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Side Imaging And Down Imaging

Side Imaging And Down Imaging

Back in 1959, Lowrance's launch of the now-legendary Little Green Box opened an amazing new window to the underwater world. Ever since, that window has widened, thanks to never-ending improvements to fishing electronics.  The latest round of advancements yielded a wave of side- and down-scanning products — some with incredible high-definition imagery — offering great promise for enhanced, picture-perfect views of what lies beneath the surface. Unfortunately, only a fraction of the fishing population has fully reaped the benefits — which is why we're offering a rundown on when side- and down-scanning shines, along with tips and tricks for opening your sonar window to the max.

Perception Vs. Reality

Veteran Kentucky Lake guide and sonar educator Randy Kuhens has logged more than 11,000 hours on the water with Lowrance HDS systems with StructureScan and its formidable DownScan and SideScan Imaging options. The technology offers side-scanning beams able to cut a 500-foot swath across the lake, along with a slick array of depth-piercing, downward-facing transducer crystals capable of depicting the watery realm with an accuracy traditional two-dimensional sonar can't touch.

"I call standard sonar 'perception' and StructureScan 'reality' because sonar gives you an idea of what's down there that's open to interpretation," Kuhens says, "while StructureScan clearly shows what you're looking at." Proprietor of Kick'n Bass Guide Service, Kuhens targets largemouth bass, along with crappies, bluegills, and shellcrackers, often targeting offshore sweet spots such as shellbeds and channel ledges.

"I avoid community holes that get pounded by guides and their past clients," he notes. "I'm constantly on the hunt for unpressured fish." But simply locating likely structure isn't enough. "I no longer fish spots, hoping there are fish on them," he says. "I don't get out of my seat until I see the fish I want to catch, and determine their demeanor by their location in the water column, relation to structure or cover, and the presence of baitfish."

High-definition scanning does this by painting a detailed picture of anything in its beams. "Sonar can tell you a lot, but StructureScan processes information and gives it a three-dimensional image," explains longtime Northwoods guide Capt. Ron Hunter. Also a tournament tech support specialist who travels coast-to-coast attending bass and walleye events, Hunter has seen how better sonar information translates into a better understanding of the habitat below the boat — and bigger catches.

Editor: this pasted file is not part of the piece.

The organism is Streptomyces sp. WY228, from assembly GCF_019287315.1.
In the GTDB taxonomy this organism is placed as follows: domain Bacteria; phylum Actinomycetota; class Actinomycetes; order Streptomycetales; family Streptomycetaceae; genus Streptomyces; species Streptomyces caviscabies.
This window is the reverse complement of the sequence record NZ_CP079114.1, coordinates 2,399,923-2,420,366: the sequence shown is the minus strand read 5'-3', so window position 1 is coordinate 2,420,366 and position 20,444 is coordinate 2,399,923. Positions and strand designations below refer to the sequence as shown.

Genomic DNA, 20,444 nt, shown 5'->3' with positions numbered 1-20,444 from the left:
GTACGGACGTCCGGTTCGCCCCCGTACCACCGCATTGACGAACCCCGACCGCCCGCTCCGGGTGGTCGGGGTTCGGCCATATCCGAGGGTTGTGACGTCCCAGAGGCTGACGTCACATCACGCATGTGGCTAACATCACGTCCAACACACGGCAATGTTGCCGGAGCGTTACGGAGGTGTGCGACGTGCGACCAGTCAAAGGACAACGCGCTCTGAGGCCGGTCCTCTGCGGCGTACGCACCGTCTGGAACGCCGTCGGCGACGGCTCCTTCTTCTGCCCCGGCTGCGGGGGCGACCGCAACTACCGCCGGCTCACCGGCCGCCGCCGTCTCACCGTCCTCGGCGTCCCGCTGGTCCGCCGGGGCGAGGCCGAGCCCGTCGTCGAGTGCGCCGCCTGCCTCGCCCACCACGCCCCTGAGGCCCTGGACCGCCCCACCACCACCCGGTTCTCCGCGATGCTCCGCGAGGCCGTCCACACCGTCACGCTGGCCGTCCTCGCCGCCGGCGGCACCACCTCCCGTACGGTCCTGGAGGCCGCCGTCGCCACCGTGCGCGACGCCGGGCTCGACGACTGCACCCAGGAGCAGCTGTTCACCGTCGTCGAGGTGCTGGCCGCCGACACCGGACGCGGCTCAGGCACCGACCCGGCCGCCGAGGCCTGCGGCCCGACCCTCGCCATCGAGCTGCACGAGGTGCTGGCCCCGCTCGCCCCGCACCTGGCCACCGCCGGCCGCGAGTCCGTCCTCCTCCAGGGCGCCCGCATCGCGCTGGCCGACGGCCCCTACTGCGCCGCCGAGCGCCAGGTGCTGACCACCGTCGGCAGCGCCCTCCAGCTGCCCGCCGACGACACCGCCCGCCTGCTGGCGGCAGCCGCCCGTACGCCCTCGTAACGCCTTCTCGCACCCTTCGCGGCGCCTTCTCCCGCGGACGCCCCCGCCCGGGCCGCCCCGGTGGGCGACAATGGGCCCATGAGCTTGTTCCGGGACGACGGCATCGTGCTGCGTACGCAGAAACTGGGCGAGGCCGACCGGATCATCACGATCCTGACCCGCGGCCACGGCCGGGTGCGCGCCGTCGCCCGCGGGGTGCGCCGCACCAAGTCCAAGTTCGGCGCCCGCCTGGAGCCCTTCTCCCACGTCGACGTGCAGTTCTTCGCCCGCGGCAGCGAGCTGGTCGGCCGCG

"When you look at vegetation with StructureScan, you're able to see each leaf, tell what kind of vegetation it is, and mark baitfish and predators beneath the canopy," he says. "Being able to search for specific species, such as cabbage or coontail, has been a big factor for both walleye and bass fishermen on a lot of systems.

"You can also accurately measure the size of objects, such as rocks and trees, or the height of vegetation, as well as the depth at which baitfish or larger fish are holding — both off bottom and from the surface," he adds. Such data is a goldmine in a number of situations, such as when smallmouth bass prefer a certain size boulder.

Having detailed info from below is key, but the ability to scan sideways adds another dimension to the hunt for fish. You can mark fish suspended to the side of the boat, scan lakeshores and riverbank structure, even shoot underneath docks, and other manmade cover. Over the past several seasons, Hunter has lost count of how many times data from side-scanning has helped anglers develop winning presentations. "On Lake Erie, for example, guys have marked suspended walleyes and put together trolling passes that ran their boards and baits on the fish, without ever coming near them with the boat," he says.

One such success story belongs to Travor Diegel, a South Dakota guide and decorated touring competitor on the walleye scene. Along with teammate and fellow Dakota guide Paul Steffen, he won back-to-back qualifiers on Minnesota's structure-rich Cass Lake on the Cabela's Masters Walleye Circuit, defeating a legion of top local sticks and traveling pros in the process. "On Cass, DownScan was crucial because there are so many baitfish, regular sonar struggles to separate walleyes from forage," he explains. "We were able to see walleyes other anglers missed. On the last day of the 2012 MWC tournament, we were about to leave a spot when we drifted a little deeper off the break and marked four large fish. We dropped down and caught two of them, which turned out to be our biggest fish of the day — and won the tournament."